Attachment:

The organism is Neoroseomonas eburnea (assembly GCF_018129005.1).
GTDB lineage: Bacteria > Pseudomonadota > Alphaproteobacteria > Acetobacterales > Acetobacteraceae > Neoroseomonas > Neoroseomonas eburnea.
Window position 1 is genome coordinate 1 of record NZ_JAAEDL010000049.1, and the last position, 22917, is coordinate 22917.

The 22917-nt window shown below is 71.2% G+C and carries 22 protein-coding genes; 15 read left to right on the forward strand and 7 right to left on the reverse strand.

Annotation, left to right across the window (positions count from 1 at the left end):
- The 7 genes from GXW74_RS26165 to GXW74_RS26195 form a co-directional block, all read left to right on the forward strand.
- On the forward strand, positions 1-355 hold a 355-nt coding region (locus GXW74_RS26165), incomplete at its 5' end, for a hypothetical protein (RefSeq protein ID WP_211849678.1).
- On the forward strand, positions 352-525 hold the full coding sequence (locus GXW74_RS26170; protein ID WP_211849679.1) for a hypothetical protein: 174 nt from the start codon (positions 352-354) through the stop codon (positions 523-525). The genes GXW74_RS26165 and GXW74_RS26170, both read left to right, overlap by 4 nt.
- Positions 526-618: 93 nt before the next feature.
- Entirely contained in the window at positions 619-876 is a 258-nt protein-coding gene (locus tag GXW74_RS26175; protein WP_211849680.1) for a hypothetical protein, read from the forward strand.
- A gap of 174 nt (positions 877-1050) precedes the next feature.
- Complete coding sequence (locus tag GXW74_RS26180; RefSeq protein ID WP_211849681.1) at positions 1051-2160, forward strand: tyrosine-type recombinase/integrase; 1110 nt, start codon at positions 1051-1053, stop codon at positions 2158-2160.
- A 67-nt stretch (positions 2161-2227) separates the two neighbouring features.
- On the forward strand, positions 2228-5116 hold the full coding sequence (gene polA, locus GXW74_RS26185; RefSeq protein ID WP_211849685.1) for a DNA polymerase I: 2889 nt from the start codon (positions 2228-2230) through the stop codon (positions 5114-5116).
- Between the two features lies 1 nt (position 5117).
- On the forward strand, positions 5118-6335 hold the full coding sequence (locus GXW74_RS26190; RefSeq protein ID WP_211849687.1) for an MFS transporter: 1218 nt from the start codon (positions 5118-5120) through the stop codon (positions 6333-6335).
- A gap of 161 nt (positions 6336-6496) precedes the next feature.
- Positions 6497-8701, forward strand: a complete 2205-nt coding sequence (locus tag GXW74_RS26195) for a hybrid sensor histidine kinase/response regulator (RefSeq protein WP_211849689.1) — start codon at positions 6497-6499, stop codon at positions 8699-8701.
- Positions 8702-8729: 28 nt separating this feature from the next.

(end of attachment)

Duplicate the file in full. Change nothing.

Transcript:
The organism is Neoroseomonas eburnea (assembly GCF_018129005.1).
GTDB lineage: Bacteria > Pseudomonadota > Alphaproteobacteria > Acetobacterales > Acetobacteraceae > Neoroseomonas > Neoroseomonas eburnea.
Window position 1 is genome coordinate 1 of record NZ_JAAEDL010000049.1, and the last position, 22917, is coordinate 22917.

The 22917-nt window shown below is 71.2% G+C and carries 22 protein-coding genes; 15 read left to right on the forward strand and 7 right to left on the reverse strand.

Annotation, left to right across the window (positions count from 1 at the left end):
- The 7 genes from GXW74_RS26165 to GXW74_RS26195 form a co-directional block, all read left to right on the forward strand.
- On the forward strand, positions 1-355 hold a 355-nt coding region (locus GXW74_RS26165), incomplete at its 5' end, for a hypothetical protein (RefSeq protein ID WP_211849678.1).
- On the forward strand, positions 352-525 hold the full coding sequence (locus GXW74_RS26170; protein ID WP_211849679.1) for a hypothetical protein: 174 nt from the start codon (positions 352-354) through the stop codon (positions 523-525). The genes GXW74_RS26165 and GXW74_RS26170, both read left to right, overlap by 4 nt.
- Positions 526-618: 93 nt before the next feature.
- Entirely contained in the window at positions 619-876 is a 258-nt protein-coding gene (locus tag GXW74_RS26175; protein WP_211849680.1) for a hypothetical protein, read from the forward strand.
- A gap of 174 nt (positions 877-1050) precedes the next feature.
- Complete coding sequence (locus tag GXW74_RS26180; RefSeq protein ID WP_211849681.1) at positions 1051-2160, forward strand: tyrosine-type recombinase/integrase; 1110 nt, start codon at positions 1051-1053, stop codon at positions 2158-2160.
- A 67-nt stretch (positions 2161-2227) separates the two neighbouring features.
- On the forward strand, positions 2228-5116 hold the full coding sequence (gene polA, locus GXW74_RS26185; RefSeq protein ID WP_211849685.1) for a DNA polymerase I: 2889 nt from the start codon (positions 2228-2230) through the stop codon (positions 5114-5116).
- Between the two features lies 1 nt (position 5117).
- On the forward strand, positions 5118-6335 hold the full coding sequence (locus GXW74_RS26190; RefSeq protein ID WP_211849687.1) for an MFS transporter: 1218 nt from the start codon (positions 5118-5120) through the stop codon (positions 6333-6335).
- A gap of 161 nt (positions 6336-6496) precedes the next feature.
- Positions 6497-8701, forward strand: a complete 2205-nt coding sequence (locus tag GXW74_RS26195) for a hybrid sensor histidine kinase/response regulator (RefSeq protein WP_211849689.1) — start codon at positions 6497-6499, stop codon at positions 8699-8701.
- Positions 8702-8729: 28 nt separating this feature from the next.